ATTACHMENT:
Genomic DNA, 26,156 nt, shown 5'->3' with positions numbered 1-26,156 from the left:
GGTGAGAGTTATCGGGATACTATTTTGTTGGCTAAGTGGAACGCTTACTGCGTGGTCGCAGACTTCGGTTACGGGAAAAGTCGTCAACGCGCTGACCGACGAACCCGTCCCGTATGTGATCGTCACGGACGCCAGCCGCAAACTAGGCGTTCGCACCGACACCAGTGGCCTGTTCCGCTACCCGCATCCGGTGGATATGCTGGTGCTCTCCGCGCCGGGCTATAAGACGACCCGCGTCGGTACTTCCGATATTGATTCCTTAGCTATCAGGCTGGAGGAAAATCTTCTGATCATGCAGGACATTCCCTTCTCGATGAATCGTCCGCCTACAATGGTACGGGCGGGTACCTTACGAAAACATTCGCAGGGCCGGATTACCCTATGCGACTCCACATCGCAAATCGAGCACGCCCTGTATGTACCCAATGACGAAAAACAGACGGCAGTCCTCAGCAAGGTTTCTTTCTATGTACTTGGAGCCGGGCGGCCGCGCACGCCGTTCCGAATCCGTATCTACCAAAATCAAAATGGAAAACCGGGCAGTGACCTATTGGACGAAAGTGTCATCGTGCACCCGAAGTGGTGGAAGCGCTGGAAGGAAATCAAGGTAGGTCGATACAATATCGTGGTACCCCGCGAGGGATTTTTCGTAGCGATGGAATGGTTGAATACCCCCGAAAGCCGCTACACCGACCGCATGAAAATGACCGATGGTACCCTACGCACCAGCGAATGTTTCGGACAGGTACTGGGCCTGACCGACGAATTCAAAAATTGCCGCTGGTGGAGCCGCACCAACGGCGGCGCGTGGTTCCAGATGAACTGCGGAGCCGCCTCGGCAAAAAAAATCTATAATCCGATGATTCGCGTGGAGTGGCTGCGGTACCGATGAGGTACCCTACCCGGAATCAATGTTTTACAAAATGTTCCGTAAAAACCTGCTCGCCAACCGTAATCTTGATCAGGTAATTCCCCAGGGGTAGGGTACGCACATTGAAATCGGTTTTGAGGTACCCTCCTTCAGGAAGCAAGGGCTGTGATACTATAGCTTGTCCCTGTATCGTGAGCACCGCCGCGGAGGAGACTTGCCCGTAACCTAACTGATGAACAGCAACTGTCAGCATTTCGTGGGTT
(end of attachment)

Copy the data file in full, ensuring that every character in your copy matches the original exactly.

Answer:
Genomic DNA, 26,156 nt, shown 5'->3' with positions numbered 1-26,156 from the left:
GGTGAGAGTTATCGGGATACTATTTTGTTGGCTAAGTGGAACGCTTACTGCGTGGTCGCAGACTTCGGTTACGGGAAAAGTCGTCAACGCGCTGACCGACGAACCCGTCCCGTATGTGATCGTCACGGACGCCAGCCGCAAACTAGGCGTTCGCACCGACACCAGTGGCCTGTTCCGCTACCCGCATCCGGTGGATATGCTGGTGCTCTCCGCGCCGGGCTATAAGACGACCCGCGTCGGTACTTCCGATATTGATTCCTTAGCTATCAGGCTGGAGGAAAATCTTCTGATCATGCAGGACATTCCCTTCTCGATGAATCGTCCGCCTACAATGGTACGGGCGGGTACCTTACGAAAACATTCGCAGGGCCGGATTACCCTATGCGACTCCACATCGCAAATCGAGCACGCCCTGTATGTACCCAATGACGAAAAACAGACGGCAGTCCTCAGCAAGGTTTCTTTCTATGTACTTGGAGCCGGGCGGCCGCGCACGCCGTTCCGAATCCGTATCTACCAAAATCAAAATGGAAAACCGGGCAGTGACCTATTGGACGAAAGTGTCATCGTGCACCCGAAGTGGTGGAAGCGCTGGAAGGAAATCAAGGTAGGTCGATACAATATCGTGGTACCCCGCGAGGGATTTTTCGTAGCGATGGAATGGTTGAATACCCCCGAAAGCCGCTACACCGACCGCATGAAAATGACCGATGGTACCCTACGCACCAGCGAATGTTTCGGACAGGTACTGGGCCTGACCGACGAATTCAAAAATTGCCGCTGGTGGAGCCGCACCAACGGCGGCGCGTGGTTCCAGATGAACTGCGGAGCCGCCTCGGCAAAAAAAATCTATAATCCGATGATTCGCGTGGAGTGGCTGCGGTACCGATGAGGTACCCTACCCGGAATCAATGTTTTACAAAATGTTCCGTAAAAACCTGCTCGCCAACCGTAATCTTGATCAGGTAATTCCCCAGGGGTAGGGTACGCACATTGAAATCGGTTTTGAGGTACCCTCCTTCAGGAAGCAAGGGCTGTGATACTATAGCTTGTCCCTGTATCGTGAGCACCGCCGCGGAGGAGACTTGCCCGTAACCTAACTGATGAACAGCAACTGTCAGCATTTCGTGGGTT